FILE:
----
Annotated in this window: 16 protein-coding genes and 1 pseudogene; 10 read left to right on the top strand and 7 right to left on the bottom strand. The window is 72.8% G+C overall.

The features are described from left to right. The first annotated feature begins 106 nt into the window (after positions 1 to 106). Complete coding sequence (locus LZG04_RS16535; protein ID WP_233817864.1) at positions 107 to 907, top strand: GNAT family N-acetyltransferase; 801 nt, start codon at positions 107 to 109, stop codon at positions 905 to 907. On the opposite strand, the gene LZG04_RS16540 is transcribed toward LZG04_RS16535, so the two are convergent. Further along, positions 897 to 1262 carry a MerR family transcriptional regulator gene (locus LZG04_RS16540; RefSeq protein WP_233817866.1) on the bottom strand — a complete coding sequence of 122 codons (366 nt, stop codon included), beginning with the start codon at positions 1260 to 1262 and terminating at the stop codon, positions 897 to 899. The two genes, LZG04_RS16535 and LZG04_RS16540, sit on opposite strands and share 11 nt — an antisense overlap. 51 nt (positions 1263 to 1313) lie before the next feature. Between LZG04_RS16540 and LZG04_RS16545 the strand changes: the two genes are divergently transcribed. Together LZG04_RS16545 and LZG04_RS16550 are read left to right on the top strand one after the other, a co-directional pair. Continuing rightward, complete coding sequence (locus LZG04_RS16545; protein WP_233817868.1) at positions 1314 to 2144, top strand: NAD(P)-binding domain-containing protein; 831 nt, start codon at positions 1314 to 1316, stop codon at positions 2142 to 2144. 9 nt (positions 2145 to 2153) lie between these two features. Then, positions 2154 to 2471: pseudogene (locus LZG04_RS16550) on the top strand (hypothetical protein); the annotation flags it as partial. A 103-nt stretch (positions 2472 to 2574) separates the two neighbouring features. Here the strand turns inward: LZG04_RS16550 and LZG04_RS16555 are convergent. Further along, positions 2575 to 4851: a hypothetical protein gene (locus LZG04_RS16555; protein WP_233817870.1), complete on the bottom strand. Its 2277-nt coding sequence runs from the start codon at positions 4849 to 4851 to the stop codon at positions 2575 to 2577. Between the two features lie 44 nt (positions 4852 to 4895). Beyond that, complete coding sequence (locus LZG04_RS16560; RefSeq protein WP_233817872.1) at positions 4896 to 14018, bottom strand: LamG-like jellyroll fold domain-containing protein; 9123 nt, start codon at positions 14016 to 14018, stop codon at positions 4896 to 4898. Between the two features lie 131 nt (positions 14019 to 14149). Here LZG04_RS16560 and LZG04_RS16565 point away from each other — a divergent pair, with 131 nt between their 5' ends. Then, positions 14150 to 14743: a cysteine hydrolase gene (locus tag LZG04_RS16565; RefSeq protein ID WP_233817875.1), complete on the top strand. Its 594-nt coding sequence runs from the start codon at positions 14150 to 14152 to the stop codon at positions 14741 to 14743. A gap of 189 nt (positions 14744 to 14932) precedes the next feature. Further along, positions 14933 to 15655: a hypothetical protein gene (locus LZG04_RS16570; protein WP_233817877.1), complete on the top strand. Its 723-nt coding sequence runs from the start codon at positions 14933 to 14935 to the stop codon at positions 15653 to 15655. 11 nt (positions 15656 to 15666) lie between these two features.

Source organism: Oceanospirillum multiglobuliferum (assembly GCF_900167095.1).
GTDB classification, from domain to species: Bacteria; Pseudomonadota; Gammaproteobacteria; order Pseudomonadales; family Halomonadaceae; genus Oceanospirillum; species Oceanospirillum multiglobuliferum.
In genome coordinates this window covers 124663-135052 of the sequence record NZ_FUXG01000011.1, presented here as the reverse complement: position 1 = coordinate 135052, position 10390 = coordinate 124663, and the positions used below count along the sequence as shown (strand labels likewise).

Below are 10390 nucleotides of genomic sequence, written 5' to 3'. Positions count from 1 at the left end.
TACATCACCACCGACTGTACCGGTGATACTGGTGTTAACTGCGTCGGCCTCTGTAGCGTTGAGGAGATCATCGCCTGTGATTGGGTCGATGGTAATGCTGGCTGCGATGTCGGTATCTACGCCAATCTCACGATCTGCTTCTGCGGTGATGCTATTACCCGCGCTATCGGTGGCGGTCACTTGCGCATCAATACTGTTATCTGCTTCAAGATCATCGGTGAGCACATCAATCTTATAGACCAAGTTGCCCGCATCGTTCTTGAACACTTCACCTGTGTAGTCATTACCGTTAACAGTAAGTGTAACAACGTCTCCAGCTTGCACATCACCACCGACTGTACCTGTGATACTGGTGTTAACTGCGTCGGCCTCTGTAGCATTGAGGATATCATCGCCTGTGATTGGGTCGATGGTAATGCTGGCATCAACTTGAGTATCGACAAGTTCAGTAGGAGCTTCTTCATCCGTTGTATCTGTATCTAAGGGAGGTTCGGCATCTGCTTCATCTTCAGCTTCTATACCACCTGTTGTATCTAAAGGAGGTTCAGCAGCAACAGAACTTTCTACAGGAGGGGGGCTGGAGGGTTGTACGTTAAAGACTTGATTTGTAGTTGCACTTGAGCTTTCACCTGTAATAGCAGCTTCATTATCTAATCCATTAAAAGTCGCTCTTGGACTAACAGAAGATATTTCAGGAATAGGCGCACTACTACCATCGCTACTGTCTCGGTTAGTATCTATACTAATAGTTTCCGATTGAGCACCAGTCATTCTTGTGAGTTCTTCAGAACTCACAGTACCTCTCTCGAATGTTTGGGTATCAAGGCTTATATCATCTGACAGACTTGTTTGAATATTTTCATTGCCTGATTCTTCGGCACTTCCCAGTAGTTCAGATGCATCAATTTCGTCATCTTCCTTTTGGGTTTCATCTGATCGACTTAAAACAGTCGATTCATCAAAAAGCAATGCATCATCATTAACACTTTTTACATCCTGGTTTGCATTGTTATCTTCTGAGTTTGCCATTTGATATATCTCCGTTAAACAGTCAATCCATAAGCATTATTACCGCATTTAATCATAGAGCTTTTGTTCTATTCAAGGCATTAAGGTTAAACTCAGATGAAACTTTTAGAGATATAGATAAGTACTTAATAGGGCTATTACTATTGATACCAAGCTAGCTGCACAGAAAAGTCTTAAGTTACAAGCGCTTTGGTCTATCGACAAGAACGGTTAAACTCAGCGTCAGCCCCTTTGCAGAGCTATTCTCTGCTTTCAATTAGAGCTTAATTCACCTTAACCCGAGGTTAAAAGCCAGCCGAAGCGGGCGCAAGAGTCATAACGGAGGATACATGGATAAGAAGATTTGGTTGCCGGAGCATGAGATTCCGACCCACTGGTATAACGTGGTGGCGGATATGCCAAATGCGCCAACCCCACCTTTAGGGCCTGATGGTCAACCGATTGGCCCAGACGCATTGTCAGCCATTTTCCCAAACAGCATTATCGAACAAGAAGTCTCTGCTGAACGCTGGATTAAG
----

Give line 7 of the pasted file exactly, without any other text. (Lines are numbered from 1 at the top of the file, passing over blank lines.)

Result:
TACATCACCACCGACTGTACCGGTGATACTGGTGTTAACTGCGTCGGCCTCTGTAGCGTTGAGGAGATCATCGCCTGTGATTGGGTCGATGGTAATGCTGGCTGCGATGTCGGTATCTACGCCAATCTCACGATCTGCTTCTGCGGTGATGCTATTACCCGCGCTATCGGTGGCGGTCACTTGCGCATCAATACTGTTATCTGCTTCAAGATCATCGGTGAGCACATCAATCTTATAGACCAAGTTGCCCGCATCGTTCTTGAACACTTCACCTGTGTAGTCATTACCGTTAACAGTAAGTGTAACAACGTCTCCAGCTTGCACATCACCACCGACTGTACCTGTGATACTGGTGTTAACTGCGTCGGCCTCTGTAGCATTGAGGATATCATCGCCTGTGATTGGGTCGATGGTAATGCTGGCATCAACTTGAGTATCGACAAGTTCAGTAGGAGCTTCTTCATCCGTTGTATCTGTATCTAAGGGAGGTTCGGCATCTGCTTCATCTTCAGCTTCTATACCACCTGTTGTATCTAAAGGAGGTTCAGCAGCAACAGAACTTTCTACAGGAGGGGGGCTGGAGGGTTGTACGTTAAAGACTTGATTTGTAGTTGCACTTGAGCTTTCACCTGTAATAGCAGCTTCATTATCTAATCCATTAAAAGTCGCTCTTGGACTAACAGAAGATATTTCAGGAATAGGCGCACTACTACCATCGCTACTGTCTCGGTTAGTATCTATACTAATAGTTTCCGATTGAGCACCAGTCATTCTTGTGAGTTCTTCAGAACTCACAGTACCTCTCTCGAATGTTTGGGTATCAAGGCTTATATCATCTGACAGACTTGTTTGAATATTTTCATTGCCTGATTCTTCGGCACTTCCCAGTAGTTCAGATGCATCAATTTCGTCATCTTCCTTTTGGGTTTCATCTGATCGACTTAAAACAGTCGATTCATCAAAAAGCAATGCATCATCATTAACACTTTTTACATCCTGGTTTGCATTGTTATCTTCTGAGTTTGCCATTTGATATATCTCCGTTAAACAGTCAATCCATAAGCATTATTACCGCATTTAATCATAGAGCTTTTGTTCTATTCAAGGCATTAAGGTTAAACTCAGATGAAACTTTTAGAGATATAGATAAGTACTTAATAGGGCTATTACTATTGATACCAAGCTAGCTGCACAGAAAAGTCTTAAGTTACAAGCGCTTTGGTCTATCGACAAGAACGGTTAAACTCAGCGTCAGCCCCTTTGCAGAGCTATTCTCTGCTTTCAATTAGAGCTTAATTCACCTTAACCCGAGGTTAAAAGCCAGCCGAAGCGGGCGCAAGAGTCATAACGGAGGATACATGGATAAGAAGATTTGGTTGCCGGAGCATGAGATTCCGACCCACTGGTATAACGTGGTGGCGGATATGCCAAATGCGCCAACCCCACCTTTAGGGCCTGATGGTCAACCGATTGGCCCAGACGCATTGTCAGCCATTTTCCCAAACAGCATTATCGAACAAGAAGTCTCTGCTGAACGCTGGATTAAG